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Best practices in health literacy

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  • 1. HealthLiteracyWorking Group
    Best Practices:
    Approaches to Assessment
    Peggy Sissel-Phelan, Ed.D.
    December 1, 2010
  • 2. Health Literacy Defined
    Health literacy allows the public and personnel working in all health-related contexts to find, understand, evaluate, communicate, and use information. Health literacy is the use of a wide range of skills that improve the ability of people to act on information in order to live healthier lives. These skills include reading, writing, listening, speaking, numeracy, and critical analysis, as well as communication and interaction skills.
    (Calgary Charter on Health Literacy, 2008)
  • 3. Health Literacy Operationalized
    ROLES
    Health literacy allows the public and personnel working in all health-related contexts to find, understand, evaluate, communicate, and use information. Health literacy is the use of a wide range of skills that improve the ability of people to act on information in order to live healthier lives. These skills include reading, writing, listening, speaking, numeracy, and critical analysis, as well as communication and interaction skills.
    (Calgary Charter on Health Literacy, 2008)
    Health literacy allows the public and personnel working in all health-related contexts to find, understand, evaluate, communicate, and use information. Health literacy is the use of a wide range of skills that improve the ability of people to act on information in order to live healthier lives. These skills include reading, writing, listening, speaking, numeracy, and critical analysis, as well as communication and interaction skills.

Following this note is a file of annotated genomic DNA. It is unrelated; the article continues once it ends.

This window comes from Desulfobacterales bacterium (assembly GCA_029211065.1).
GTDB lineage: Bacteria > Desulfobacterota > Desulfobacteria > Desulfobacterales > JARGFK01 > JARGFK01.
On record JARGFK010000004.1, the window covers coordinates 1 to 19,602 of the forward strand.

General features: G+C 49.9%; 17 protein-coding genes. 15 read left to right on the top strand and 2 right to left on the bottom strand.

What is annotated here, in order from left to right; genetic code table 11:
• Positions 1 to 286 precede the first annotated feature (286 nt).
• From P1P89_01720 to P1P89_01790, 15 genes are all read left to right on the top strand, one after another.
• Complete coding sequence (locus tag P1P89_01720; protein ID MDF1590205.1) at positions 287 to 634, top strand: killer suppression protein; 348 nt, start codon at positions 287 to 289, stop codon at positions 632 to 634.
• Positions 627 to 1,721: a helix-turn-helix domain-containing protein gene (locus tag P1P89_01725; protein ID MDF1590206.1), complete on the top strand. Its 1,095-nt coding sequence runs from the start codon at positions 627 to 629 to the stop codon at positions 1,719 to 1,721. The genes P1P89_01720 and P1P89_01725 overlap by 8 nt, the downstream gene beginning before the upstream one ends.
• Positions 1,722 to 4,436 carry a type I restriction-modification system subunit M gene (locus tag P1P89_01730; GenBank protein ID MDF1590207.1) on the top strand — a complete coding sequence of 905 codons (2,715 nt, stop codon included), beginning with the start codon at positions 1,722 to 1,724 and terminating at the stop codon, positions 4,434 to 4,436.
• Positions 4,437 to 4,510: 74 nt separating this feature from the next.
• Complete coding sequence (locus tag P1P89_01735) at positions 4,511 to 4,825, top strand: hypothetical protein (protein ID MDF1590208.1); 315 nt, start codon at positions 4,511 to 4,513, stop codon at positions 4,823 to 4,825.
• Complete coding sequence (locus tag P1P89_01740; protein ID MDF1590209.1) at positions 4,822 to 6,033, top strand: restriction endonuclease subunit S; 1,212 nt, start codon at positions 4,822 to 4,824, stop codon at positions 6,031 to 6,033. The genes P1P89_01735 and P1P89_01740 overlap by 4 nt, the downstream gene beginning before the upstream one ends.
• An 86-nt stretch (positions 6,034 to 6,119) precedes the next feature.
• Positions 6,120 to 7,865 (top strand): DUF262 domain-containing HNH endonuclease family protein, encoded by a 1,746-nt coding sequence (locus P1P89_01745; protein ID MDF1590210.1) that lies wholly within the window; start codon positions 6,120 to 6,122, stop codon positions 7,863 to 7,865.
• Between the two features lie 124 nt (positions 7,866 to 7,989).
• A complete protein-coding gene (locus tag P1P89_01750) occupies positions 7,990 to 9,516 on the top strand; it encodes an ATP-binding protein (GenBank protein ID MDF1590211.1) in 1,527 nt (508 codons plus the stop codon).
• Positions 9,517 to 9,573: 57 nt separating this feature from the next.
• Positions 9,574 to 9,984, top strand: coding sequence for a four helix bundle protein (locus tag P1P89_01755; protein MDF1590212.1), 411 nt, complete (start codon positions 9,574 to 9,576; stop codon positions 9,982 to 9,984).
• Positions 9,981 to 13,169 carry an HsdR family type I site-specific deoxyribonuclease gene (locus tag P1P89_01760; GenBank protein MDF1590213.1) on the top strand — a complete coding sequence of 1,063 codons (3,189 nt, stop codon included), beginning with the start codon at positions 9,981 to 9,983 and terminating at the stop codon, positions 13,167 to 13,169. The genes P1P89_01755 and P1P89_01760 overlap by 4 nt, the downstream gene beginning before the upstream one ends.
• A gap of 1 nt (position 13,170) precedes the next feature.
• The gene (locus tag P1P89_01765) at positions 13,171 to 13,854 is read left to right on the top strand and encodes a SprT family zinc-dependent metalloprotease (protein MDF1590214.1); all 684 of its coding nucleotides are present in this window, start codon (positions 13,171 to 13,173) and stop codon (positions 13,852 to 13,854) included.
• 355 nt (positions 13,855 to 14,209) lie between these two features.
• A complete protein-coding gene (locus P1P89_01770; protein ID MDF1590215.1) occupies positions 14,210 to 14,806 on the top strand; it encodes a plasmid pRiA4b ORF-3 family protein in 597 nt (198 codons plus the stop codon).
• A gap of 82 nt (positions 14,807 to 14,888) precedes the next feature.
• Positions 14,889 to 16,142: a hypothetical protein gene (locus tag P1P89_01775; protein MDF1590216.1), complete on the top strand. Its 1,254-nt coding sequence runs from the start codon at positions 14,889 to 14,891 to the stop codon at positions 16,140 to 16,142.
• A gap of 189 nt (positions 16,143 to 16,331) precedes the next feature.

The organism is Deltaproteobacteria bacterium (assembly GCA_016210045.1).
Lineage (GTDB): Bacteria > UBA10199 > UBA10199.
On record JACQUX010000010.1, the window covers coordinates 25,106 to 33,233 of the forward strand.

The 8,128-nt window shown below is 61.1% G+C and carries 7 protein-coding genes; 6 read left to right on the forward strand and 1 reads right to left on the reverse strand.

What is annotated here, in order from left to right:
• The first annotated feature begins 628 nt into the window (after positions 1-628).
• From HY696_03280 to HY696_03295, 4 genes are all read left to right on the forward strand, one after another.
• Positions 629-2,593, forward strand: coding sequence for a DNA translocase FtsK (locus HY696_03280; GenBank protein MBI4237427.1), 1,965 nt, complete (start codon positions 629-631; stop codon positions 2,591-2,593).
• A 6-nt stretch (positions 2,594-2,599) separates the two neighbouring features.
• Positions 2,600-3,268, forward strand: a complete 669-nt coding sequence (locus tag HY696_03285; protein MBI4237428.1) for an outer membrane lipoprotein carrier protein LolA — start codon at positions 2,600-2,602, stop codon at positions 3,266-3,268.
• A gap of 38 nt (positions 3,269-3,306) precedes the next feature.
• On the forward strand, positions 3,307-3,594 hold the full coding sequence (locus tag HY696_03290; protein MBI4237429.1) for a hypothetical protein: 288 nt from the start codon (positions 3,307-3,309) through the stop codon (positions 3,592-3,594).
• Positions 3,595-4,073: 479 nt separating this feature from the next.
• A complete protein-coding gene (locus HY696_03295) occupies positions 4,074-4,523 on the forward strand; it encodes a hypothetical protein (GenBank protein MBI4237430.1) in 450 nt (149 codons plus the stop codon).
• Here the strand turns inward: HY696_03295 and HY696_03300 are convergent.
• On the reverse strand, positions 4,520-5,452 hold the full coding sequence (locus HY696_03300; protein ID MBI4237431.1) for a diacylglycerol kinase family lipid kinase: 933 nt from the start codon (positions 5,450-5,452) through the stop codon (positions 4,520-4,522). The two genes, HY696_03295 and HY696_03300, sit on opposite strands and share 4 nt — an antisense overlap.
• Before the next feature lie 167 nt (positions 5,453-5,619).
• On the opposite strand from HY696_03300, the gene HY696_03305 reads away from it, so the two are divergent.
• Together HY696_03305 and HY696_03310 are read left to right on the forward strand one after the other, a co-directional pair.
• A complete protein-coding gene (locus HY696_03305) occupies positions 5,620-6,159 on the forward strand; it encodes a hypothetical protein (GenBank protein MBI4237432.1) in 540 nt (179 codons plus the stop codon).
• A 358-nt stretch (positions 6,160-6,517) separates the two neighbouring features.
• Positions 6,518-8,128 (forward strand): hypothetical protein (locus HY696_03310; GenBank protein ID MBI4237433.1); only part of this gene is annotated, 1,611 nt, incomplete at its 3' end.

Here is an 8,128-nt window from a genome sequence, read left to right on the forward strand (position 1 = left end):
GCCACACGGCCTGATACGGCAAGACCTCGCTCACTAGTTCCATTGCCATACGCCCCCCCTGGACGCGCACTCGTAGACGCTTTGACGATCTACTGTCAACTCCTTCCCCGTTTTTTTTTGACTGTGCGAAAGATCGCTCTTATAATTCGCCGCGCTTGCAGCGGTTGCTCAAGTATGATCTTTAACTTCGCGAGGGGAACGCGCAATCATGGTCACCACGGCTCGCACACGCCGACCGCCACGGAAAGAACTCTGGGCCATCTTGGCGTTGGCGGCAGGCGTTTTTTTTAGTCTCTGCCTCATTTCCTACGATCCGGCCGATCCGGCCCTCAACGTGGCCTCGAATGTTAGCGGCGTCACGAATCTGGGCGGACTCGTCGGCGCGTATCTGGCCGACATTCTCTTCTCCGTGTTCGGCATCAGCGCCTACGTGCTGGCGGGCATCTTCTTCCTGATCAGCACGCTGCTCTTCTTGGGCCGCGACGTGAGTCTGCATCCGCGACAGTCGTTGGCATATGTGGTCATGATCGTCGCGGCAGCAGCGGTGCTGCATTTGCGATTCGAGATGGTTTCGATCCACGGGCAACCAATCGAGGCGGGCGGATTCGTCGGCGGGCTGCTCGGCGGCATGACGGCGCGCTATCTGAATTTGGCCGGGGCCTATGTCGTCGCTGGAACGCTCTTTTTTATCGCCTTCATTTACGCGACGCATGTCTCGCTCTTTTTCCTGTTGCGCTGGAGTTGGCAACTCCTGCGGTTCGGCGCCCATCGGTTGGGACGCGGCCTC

(Calgary Charter on Health Literacy, 2008)
    Health literacy allows the public and personnel working in all health-related contextsto find, understand, evaluate, communicate, and use information. Health literacy is the use of a wide range of skills that improve the ability of people to act on information in order to live healthier lives. These skills include reading, writing, listening, speaking, numeracy, and critical analysis, as well as communication and interaction skills.
    (Calgary Charter on Health Literacy, 2008)
  • 4. Health Literacy Operationalized
    METHODS
    ROLES
    Health literacy allows the public and personnel working in all health-related contexts to find, understand, evaluate, communicate, and use information. Health literacy is the use of a wide range of skills that improve the ability of people to act on information in order to live healthier lives. These skills include reading, writing, listening, speaking, numeracy, and critical analysis, as well as communication and interaction skills.
    (Calgary Charter on Health Literacy, 2008)
    Health literacy allows the public and personnel working in all health-related contexts to find, understand, evaluate, communicate, and use information. Health literacy is the use of a wide range of skills that improve the ability of people to act on information in order to live healthier lives. These skills include reading, writing, listening, speaking, numeracy, and critical analysis, as well as communication and interaction skills.
    (Calgary Charter on Health Literacy, 2008)
  • 5. Health Literacy Operationalized
    ROLES
    METHODS
    OUTCOMES